There are many outdoor lessons that this pair imparted to this guy, too much to relate in a lone blog entry. But the fact that I find myself punching away on a computer and scanning photos to share with anyone willing to have a look speaks volumes to their impact and can be summed up with one word.


In fact, I spent a few hours just a couple weeks ago sitting around a diner reliving past adventures with these guys and several other family members. Stories that were just as good for the umpteenth time as we reminisced, laughed, smiled and repeatedly shook or scratched our heads at tales of bravado, embarrassment, classic catches and more than a few forays into “it seemed like a good idea at the time.”

Don’t get any better than that. Talk to you later. Troy

Trapping Tuesday-1983 Coons,Rats,Mink & Rams?

It’s always fun to look back on pictures such as these with my kids and ask them if they can recognize the folks in the shot. I just did this exercise in family tree identification with one of my boys, Jayce. It took him a couple guesses to get it right on his Uncle Brent in this one but nabbed Papa right away, adding, “He looks so young.” Indeed, as 35 years ago puts Dad under 40 in this photo. Funny, that would have seemed old to me back in 1983 as a junior in high school but here we are in 2018 and my 40’s have since passed me by.

And that eighth grade kid in this pic doesn’t have but a couple more years left in his 40’s these days. Cool though to look back at the days when he was Dad’s top pupil on the trapline. Always a much more knowledgeable and reliable helper than his older brother who I suppose was distracted by basketball, buddies and a girl or two.

One final item of note from this pic that I dig is the classic NFL logo letter jacket that was popular among young football fans in the 70s and 80s. Brent is sporting the old Los Angeles Rams version from the days of Vince Ferragamo. Had me a couple of the Dallas Cowboys models as I was a Roger Staubach, Drew Pearson, “Too Tall” Jones sort of kid. And don’t forget the matching stocking cap to go along, straight out of the Sears catalog that made wishes come true.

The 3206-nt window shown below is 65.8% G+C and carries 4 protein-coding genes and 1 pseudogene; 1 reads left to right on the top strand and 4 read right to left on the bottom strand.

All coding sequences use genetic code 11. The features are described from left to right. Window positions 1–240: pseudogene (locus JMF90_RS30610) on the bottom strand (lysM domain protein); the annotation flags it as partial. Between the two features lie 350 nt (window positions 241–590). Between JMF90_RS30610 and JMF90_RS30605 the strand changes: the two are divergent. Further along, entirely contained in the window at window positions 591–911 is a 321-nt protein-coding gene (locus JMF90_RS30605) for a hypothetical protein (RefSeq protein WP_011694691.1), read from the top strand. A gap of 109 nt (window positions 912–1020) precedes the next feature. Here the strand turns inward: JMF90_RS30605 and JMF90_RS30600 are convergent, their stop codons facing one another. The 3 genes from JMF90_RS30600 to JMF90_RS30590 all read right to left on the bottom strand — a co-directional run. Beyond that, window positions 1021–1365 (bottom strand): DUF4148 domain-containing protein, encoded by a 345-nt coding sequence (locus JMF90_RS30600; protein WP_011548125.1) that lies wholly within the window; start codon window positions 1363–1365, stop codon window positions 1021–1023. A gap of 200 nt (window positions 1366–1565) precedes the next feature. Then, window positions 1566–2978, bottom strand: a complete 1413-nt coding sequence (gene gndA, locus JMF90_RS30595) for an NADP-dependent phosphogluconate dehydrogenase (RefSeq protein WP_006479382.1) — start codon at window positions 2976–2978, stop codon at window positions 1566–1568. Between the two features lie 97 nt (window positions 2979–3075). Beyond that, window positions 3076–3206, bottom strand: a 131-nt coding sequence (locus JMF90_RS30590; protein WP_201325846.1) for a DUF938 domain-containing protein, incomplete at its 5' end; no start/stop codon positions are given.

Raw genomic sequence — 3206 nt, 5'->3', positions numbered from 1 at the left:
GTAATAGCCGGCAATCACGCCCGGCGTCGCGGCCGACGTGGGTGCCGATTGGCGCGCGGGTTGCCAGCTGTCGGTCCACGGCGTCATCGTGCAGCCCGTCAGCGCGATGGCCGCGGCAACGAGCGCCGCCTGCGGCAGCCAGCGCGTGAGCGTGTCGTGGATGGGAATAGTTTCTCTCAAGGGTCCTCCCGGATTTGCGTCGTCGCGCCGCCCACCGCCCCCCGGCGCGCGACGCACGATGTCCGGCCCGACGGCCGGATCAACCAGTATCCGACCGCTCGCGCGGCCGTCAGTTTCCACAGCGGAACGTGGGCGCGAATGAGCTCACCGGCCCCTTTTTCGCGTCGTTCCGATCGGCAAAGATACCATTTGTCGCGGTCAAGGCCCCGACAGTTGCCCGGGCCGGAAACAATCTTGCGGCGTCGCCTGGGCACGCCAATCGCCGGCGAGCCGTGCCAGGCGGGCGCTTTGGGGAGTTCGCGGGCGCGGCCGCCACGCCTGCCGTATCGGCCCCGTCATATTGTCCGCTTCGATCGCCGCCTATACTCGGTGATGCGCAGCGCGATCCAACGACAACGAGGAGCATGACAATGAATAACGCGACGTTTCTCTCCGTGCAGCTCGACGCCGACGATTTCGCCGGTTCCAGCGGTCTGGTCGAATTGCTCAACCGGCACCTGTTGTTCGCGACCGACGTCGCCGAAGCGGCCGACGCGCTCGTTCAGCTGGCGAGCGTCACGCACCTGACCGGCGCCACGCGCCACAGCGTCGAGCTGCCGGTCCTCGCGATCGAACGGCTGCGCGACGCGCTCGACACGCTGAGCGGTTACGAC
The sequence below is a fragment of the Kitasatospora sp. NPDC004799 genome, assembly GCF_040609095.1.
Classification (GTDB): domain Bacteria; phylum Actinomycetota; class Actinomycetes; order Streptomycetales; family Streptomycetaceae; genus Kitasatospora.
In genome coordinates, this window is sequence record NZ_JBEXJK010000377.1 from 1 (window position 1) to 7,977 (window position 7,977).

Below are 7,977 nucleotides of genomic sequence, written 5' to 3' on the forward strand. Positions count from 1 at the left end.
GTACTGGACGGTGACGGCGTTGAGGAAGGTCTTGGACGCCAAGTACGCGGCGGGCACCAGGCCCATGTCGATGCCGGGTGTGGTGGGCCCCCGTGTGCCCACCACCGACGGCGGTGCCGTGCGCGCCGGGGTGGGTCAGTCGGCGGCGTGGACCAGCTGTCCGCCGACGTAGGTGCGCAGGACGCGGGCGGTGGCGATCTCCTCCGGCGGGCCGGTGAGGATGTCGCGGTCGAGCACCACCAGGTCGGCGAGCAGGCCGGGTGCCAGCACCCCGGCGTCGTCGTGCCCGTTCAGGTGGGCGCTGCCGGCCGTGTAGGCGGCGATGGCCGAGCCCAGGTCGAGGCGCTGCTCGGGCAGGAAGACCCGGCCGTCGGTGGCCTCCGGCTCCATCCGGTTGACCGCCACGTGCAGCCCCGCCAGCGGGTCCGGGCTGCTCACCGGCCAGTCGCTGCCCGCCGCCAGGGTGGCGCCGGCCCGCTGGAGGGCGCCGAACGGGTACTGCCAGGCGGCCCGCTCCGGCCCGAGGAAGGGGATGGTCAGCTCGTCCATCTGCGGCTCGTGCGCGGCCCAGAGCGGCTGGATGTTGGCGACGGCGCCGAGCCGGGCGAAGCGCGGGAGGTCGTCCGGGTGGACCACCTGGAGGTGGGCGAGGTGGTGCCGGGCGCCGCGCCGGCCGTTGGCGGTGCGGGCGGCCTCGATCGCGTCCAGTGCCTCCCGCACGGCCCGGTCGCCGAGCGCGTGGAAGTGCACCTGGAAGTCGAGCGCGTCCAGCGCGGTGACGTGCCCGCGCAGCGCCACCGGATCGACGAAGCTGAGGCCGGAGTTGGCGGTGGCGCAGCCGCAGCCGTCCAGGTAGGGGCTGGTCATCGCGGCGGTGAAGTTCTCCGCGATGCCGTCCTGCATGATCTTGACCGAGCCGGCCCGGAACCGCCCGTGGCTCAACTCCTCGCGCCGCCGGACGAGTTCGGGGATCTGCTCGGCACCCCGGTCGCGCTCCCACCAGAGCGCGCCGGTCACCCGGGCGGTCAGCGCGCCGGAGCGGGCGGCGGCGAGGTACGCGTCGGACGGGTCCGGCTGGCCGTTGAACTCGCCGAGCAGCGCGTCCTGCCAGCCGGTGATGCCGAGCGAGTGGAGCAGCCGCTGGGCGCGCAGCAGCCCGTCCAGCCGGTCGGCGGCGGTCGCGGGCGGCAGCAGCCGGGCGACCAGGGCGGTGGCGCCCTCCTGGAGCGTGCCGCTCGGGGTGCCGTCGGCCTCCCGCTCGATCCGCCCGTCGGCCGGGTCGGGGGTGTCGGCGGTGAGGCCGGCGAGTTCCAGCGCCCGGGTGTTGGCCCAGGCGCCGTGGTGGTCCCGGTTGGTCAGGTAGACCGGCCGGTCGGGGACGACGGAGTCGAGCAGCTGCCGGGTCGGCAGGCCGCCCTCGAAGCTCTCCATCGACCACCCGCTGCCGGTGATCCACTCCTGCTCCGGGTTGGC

Man, it was cool to be a kid.  Funny, as mine want to be grownups.  Talk to you later.  Troy

Trapping Tuesday – 2013 Cousins

So, Dad has eight grandkids, all of whom have had the experience of tagging along on the trapline over the years. And fortunately, for most of those years they all lived in the same town. Even though our bunch has relocated about 45 minutes to the north in recent years, the get together of “the cousins” is always a treat and something the kids definitely look forward to. Today’s flashback to 2013 features a batch of those cousins under the supervision of Papa and Aunt Julie/Mom enjoying some fresh air (well, except for one picture perhaps).

Jayce, Brady, Zac and Papa Jackson doing their best “opossum face”, a family tradition.

Aunt Julie/Mom enjoying some tailgating Jackson style 

Apparently this catch was not too aromatic, these boys have no idea

Not sure what Zac is pondering, only he knows, but another classic shot from the trapline (with Uncle Brent)

Plenty of stories from these adventures that will be told for years to come.  That’s what it’s all about.  Talk to you later.  Troy